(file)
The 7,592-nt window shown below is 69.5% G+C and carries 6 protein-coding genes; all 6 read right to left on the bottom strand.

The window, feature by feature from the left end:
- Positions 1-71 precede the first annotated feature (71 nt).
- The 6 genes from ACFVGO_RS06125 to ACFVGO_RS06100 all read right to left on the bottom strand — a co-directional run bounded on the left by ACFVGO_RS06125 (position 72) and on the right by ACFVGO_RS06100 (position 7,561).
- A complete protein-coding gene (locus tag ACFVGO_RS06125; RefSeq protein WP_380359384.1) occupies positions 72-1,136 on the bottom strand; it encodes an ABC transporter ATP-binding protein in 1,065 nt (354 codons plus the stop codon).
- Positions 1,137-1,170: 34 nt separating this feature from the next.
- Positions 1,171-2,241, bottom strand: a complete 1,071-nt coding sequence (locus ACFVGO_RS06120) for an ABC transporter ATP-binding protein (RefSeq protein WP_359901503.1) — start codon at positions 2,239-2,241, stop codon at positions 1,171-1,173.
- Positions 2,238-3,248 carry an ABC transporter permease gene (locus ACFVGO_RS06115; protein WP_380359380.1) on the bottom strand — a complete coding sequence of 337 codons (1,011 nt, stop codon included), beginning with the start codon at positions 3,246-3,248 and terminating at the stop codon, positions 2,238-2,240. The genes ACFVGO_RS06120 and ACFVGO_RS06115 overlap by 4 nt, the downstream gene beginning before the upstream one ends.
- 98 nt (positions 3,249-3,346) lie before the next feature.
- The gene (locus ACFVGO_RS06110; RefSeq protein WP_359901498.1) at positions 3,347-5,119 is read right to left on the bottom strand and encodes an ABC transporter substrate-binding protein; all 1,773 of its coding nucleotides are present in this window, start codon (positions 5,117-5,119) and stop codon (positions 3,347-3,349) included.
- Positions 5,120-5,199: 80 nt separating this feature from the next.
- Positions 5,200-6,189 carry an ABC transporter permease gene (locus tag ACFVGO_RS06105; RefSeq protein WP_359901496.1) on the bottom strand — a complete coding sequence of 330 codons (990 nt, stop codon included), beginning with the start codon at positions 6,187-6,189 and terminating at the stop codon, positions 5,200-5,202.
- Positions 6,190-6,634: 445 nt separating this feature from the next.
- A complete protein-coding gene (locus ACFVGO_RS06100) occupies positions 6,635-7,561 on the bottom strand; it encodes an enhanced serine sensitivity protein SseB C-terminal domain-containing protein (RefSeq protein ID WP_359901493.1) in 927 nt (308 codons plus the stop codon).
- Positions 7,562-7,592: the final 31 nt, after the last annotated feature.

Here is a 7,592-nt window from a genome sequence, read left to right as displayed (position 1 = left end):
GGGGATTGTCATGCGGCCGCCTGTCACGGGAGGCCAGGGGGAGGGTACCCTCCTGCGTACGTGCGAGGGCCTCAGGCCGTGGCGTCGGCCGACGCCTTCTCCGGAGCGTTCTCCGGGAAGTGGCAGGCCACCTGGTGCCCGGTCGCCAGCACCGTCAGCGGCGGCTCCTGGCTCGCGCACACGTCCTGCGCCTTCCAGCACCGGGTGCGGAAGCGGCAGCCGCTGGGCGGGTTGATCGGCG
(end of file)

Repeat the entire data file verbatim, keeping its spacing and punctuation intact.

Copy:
The 7,592-nt window shown below is 69.5% G+C and carries 6 protein-coding genes; all 6 read right to left on the bottom strand.

The window, feature by feature from the left end:
- Positions 1-71 precede the first annotated feature (71 nt).
- The 6 genes from ACFVGO_RS06125 to ACFVGO_RS06100 all read right to left on the bottom strand — a co-directional run bounded on the left by ACFVGO_RS06125 (position 72) and on the right by ACFVGO_RS06100 (position 7,561).
- A complete protein-coding gene (locus tag ACFVGO_RS06125; RefSeq protein WP_380359384.1) occupies positions 72-1,136 on the bottom strand; it encodes an ABC transporter ATP-binding protein in 1,065 nt (354 codons plus the stop codon).
- Positions 1,137-1,170: 34 nt separating this feature from the next.
- Positions 1,171-2,241, bottom strand: a complete 1,071-nt coding sequence (locus ACFVGO_RS06120) for an ABC transporter ATP-binding protein (RefSeq protein WP_359901503.1) — start codon at positions 2,239-2,241, stop codon at positions 1,171-1,173.
- Positions 2,238-3,248 carry an ABC transporter permease gene (locus ACFVGO_RS06115; protein WP_380359380.1) on the bottom strand — a complete coding sequence of 337 codons (1,011 nt, stop codon included), beginning with the start codon at positions 3,246-3,248 and terminating at the stop codon, positions 2,238-2,240. The genes ACFVGO_RS06120 and ACFVGO_RS06115 overlap by 4 nt, the downstream gene beginning before the upstream one ends.
- 98 nt (positions 3,249-3,346) lie before the next feature.
- The gene (locus ACFVGO_RS06110; RefSeq protein WP_359901498.1) at positions 3,347-5,119 is read right to left on the bottom strand and encodes an ABC transporter substrate-binding protein; all 1,773 of its coding nucleotides are present in this window, start codon (positions 5,117-5,119) and stop codon (positions 3,347-3,349) included.
- Positions 5,120-5,199: 80 nt separating this feature from the next.
- Positions 5,200-6,189 carry an ABC transporter permease gene (locus tag ACFVGO_RS06105; RefSeq protein WP_359901496.1) on the bottom strand — a complete coding sequence of 330 codons (990 nt, stop codon included), beginning with the start codon at positions 6,187-6,189 and terminating at the stop codon, positions 5,200-5,202.
- Positions 6,190-6,634: 445 nt separating this feature from the next.
- A complete protein-coding gene (locus ACFVGO_RS06100) occupies positions 6,635-7,561 on the bottom strand; it encodes an enhanced serine sensitivity protein SseB C-terminal domain-containing protein (RefSeq protein ID WP_359901493.1) in 927 nt (308 codons plus the stop codon).
- Positions 7,562-7,592: the final 31 nt, after the last annotated feature.

Here is a 7,592-nt window from a genome sequence, read left to right as displayed (position 1 = left end):
GGGGATTGTCATGCGGCCGCCTGTCACGGGAGGCCAGGGGGAGGGTACCCTCCTGCGTACGTGCGAGGGCCTCAGGCCGTGGCGTCGGCCGACGCCTTCTCCGGAGCGTTCTCCGGGAAGTGGCAGGCCACCTGGTGCCCGGTCGCCAGCACCGTCAGCGGCGGCTCCTGGCTCGCGCACACGTCCTGCGCCTTCCAGCACCGGGTGCGGAAGCGGCAGCCGCTGGGCGGGTTGATCGGCG